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Wednesday, 18 September 2013

POLISH KRUPNIK . . . BARLEY SOUP

 Jean Karsavina tells us that “Polish hospitality is legendary . . .

          Happy the squire when his guests are many,
            On bended knee he begs them to have seconds . . .”
                    
Nice, but not a problem for him and his rich friends, since Jean says that  the rich “lived in feudal splendor on their vast estates”.

Meanwhile, however, there was a sardonic Ukrainian saying that goes like this:

     The lord master promises a fur coat,
     Warm are his words.
                        (Mary Stadnyk)


As Jean Karsavina says "the poor were very poor, utilizing “whatever was at hand” including wild honey, wild berries, mushrooms, fish, crayfish, and game.

 In particular, Kasza, Jean says, is one of “the mainstays of everyday diet” in Poland.  The word kasza “may mean buckwheat groats, pearl barley, or cereal meal”.
          (Woman’s Day Encyclopedia of Cookery, Vol. 17)

Krupnik, according to Jean, is Polish for barley and Barley Soup.

***********************

Considering that the poor on many of those Polish estates were Ukrainian peasants, it's not surprising that Barley Soup is something Mom often made.


June 15, 1988:  Mom wrote, “I made a pot full of barley soup.”
                                         and
July 9, 1989

I been resting a lot and made barley soup so I will have that for two days.  

I loved Mom’s Pot Barley Soup, and it’s still one of my favourites, but  Jean Karsavina's recipe looks way different from the soup Mom made, so I can't resist trying it.  Today's the day for:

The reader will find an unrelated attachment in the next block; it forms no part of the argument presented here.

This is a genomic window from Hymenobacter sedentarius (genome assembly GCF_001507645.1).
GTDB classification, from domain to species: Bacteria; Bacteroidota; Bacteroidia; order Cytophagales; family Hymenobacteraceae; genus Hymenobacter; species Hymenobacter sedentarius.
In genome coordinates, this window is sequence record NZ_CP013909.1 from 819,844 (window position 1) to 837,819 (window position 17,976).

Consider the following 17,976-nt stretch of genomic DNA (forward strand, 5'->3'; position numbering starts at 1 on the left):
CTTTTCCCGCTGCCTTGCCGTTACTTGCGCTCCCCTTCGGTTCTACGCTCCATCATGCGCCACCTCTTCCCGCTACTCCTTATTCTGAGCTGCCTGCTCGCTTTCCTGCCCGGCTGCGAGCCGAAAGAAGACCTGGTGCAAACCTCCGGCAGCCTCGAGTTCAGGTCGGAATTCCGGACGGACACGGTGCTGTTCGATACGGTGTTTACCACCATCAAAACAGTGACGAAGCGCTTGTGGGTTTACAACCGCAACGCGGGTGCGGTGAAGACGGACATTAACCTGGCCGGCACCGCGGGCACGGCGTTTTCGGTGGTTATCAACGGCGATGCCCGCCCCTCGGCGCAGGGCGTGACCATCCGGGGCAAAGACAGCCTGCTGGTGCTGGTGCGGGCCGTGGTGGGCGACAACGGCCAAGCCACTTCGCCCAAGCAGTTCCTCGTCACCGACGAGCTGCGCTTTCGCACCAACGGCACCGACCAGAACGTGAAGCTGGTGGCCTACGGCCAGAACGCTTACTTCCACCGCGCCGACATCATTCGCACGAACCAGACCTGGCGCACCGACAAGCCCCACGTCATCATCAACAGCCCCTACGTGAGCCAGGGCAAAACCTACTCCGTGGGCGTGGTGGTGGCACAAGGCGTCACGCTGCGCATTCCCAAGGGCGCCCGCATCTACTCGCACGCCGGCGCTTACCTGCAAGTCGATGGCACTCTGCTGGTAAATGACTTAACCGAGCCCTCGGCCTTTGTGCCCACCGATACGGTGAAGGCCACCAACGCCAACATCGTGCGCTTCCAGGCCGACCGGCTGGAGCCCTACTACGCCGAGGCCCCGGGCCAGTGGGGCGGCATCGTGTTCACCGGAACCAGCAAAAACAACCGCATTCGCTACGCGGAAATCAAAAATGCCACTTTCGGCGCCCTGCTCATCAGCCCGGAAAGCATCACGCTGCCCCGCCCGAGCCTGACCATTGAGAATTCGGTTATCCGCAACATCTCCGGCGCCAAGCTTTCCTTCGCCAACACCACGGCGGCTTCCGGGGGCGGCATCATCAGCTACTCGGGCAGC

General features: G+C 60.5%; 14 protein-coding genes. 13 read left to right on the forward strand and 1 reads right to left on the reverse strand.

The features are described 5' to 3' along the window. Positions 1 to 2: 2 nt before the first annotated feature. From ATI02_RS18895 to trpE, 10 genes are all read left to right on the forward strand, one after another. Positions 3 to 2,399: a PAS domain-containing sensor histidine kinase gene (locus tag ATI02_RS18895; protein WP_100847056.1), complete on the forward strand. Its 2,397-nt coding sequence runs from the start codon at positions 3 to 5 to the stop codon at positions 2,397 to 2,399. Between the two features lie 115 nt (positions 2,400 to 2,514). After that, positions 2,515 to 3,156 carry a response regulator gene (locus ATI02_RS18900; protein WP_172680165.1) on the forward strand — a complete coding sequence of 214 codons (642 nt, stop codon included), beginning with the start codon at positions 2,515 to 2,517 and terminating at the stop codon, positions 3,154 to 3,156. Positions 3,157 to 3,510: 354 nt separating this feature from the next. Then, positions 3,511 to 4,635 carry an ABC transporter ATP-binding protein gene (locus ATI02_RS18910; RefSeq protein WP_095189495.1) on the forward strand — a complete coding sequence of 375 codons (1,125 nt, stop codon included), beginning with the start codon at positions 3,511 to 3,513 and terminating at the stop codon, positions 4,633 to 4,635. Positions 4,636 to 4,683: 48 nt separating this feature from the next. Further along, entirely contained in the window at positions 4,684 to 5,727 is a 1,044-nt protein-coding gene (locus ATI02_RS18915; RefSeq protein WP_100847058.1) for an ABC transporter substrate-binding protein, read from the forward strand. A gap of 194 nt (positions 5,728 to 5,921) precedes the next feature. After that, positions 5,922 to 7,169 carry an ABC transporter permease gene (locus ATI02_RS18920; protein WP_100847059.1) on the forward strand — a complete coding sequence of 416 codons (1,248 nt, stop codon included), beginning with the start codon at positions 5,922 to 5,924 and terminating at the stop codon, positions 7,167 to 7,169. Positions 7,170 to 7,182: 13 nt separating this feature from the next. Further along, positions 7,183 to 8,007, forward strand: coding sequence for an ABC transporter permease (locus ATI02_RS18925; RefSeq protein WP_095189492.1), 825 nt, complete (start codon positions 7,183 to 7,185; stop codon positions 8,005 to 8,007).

****************

KRUPNIK   

½ pound soup bone with meat
½ pound diced mixed raw vegetables
2 dried mushrooms  or 8 fresh diced mushrooms
10 cups water
2 teaspoons salt
¼ tsp pepper
3 medium potatoes, pared and diced
½ cup pearl barley cooked in 2 cups water and 1 tbsp butter (or follow directions on package)  I omitted the butter.

1 cup sour cream (optional)
2 raw egg yolks (optional)
1 ½ tbsp butter  (optional)
1 tablespoon chopped parsley or dill or a combination of both

·        Put water and meat in stock pot.  Bring to a boil and skim.
·        Add diced vegetables, mushrooms, salt, and pepper.  Reduce heat and simmer for one hour.
·        Chop the parsley and set aside.
·        Dice and add potatoes to the soup.   Simmer another 20 minutes.
·        Remove bones and meat. 
·        Cut up mushrooms and return to soup.
·        Add the barley.
·        Bring to a boil.
·        Whisk some soup into sour cream.  Then add all of the sour cream to the soup.  Taste for seasoning.
·        Whisk some soup into beaten egg yolks. 
·        Then slowly add all of the egg yolks to soup.  Careful or it will curdle.
·        Add 1 ½ tablespoons butter and the parsley.  Then serve.  (I omitted the butter.)


                                                             Very nice!

(I made it with previously prepared chicken stock so my soup did not have the chopped diced vegetables -- it only had diced potatoes and mushrooms.  I also included the sour cream and egg yolks.  The result was delicate -- an excellent soup for company.)

Here's my version:
KRUPNIK   (4 servings)  

4 cups chicken stock
4 mushrooms
Salt to taste
1 medium red potato, pared and diced
¼ tsp dried dillweed   
¼ cup pearl barley cooked in 1 cup water for 35 min
 ½ cup sour cream
1 egg yolk
1 tablespoon chopped parsley  

·        Dice and add potatoes and mushrooms to the chicken stock.   Add dillweed.  Bring to a boil, reduce heat, and simmer for 10 minutes.  Taste the potato to see if it’s cooked.
·        Taste for salt.
·        Remove from heat and set aside until serving.  
·        Cook and add the barley to the soup.
·        Chop the parsley and set aside.
Serving Time:
·        Bring the soup to a boil.
·        Whisk some soup into sour cream.  Then add all of the sour cream to the soup.  Taste for seasoning.
·        Whisk some soup into beaten egg yolk. 
·        Then slowly add all of the egg yolks to soup.  Careful or it will curdle.

·        Add the parsley.  Then serve.